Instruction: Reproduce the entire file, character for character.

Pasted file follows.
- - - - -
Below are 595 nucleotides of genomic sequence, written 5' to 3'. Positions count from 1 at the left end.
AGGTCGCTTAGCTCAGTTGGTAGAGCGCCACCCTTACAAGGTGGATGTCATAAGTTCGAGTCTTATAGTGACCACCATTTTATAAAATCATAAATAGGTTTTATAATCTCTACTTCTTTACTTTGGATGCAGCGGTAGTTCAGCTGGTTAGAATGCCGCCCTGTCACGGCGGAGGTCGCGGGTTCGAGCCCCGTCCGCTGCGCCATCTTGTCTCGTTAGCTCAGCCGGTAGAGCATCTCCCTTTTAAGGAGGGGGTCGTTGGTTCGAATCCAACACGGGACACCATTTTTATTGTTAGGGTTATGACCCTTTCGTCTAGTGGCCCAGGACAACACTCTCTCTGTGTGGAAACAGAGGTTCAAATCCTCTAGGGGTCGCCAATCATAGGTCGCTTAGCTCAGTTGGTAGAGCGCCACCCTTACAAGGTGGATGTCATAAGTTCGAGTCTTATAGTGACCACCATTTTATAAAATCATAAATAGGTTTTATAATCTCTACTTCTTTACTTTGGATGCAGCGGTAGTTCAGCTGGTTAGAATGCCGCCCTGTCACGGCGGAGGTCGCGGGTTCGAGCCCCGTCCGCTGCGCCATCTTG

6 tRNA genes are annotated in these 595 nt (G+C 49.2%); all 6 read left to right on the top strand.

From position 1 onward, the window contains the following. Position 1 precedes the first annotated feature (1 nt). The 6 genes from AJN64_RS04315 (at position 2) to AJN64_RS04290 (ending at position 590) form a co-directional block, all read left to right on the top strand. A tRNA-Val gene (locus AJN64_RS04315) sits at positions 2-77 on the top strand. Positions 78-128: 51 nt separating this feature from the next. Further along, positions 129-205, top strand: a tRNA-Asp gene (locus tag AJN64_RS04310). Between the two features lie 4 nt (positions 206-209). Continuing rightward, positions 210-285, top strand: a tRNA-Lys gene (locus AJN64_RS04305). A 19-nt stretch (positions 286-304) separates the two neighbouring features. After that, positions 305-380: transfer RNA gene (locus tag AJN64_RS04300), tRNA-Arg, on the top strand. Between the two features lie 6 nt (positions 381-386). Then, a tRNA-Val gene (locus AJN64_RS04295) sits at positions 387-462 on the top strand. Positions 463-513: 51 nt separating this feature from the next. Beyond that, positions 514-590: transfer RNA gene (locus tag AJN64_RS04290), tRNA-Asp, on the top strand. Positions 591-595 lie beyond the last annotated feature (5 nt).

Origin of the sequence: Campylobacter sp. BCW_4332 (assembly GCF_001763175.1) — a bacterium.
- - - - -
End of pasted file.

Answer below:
Below are 595 nucleotides of genomic sequence, written 5' to 3'. Positions count from 1 at the left end.
AGGTCGCTTAGCTCAGTTGGTAGAGCGCCACCCTTACAAGGTGGATGTCATAAGTTCGAGTCTTATAGTGACCACCATTTTATAAAATCATAAATAGGTTTTATAATCTCTACTTCTTTACTTTGGATGCAGCGGTAGTTCAGCTGGTTAGAATGCCGCCCTGTCACGGCGGAGGTCGCGGGTTCGAGCCCCGTCCGCTGCGCCATCTTGTCTCGTTAGCTCAGCCGGTAGAGCATCTCCCTTTTAAGGAGGGGGTCGTTGGTTCGAATCCAACACGGGACACCATTTTTATTGTTAGGGTTATGACCCTTTCGTCTAGTGGCCCAGGACAACACTCTCTCTGTGTGGAAACAGAGGTTCAAATCCTCTAGGGGTCGCCAATCATAGGTCGCTTAGCTCAGTTGGTAGAGCGCCACCCTTACAAGGTGGATGTCATAAGTTCGAGTCTTATAGTGACCACCATTTTATAAAATCATAAATAGGTTTTATAATCTCTACTTCTTTACTTTGGATGCAGCGGTAGTTCAGCTGGTTAGAATGCCGCCCTGTCACGGCGGAGGTCGCGGGTTCGAGCCCCGTCCGCTGCGCCATCTTG

6 tRNA genes are annotated in these 595 nt (G+C 49.2%); all 6 read left to right on the top strand.

From position 1 onward, the window contains the following. Position 1 precedes the first annotated feature (1 nt). The 6 genes from AJN64_RS04315 (at position 2) to AJN64_RS04290 (ending at position 590) form a co-directional block, all read left to right on the top strand. A tRNA-Val gene (locus AJN64_RS04315) sits at positions 2-77 on the top strand. Positions 78-128: 51 nt separating this feature from the next. Further along, positions 129-205, top strand: a tRNA-Asp gene (locus tag AJN64_RS04310). Between the two features lie 4 nt (positions 206-209). Continuing rightward, positions 210-285, top strand: a tRNA-Lys gene (locus AJN64_RS04305). A 19-nt stretch (positions 286-304) separates the two neighbouring features. After that, positions 305-380: transfer RNA gene (locus tag AJN64_RS04300), tRNA-Arg, on the top strand. Between the two features lie 6 nt (positions 381-386). Then, a tRNA-Val gene (locus AJN64_RS04295) sits at positions 387-462 on the top strand. Positions 463-513: 51 nt separating this feature from the next. Beyond that, positions 514-590: transfer RNA gene (locus tag AJN64_RS04290), tRNA-Asp, on the top strand. Positions 591-595 lie beyond the last annotated feature (5 nt).

Origin of the sequence: Campylobacter sp. BCW_4332 (assembly GCF_001763175.1) — a bacterium.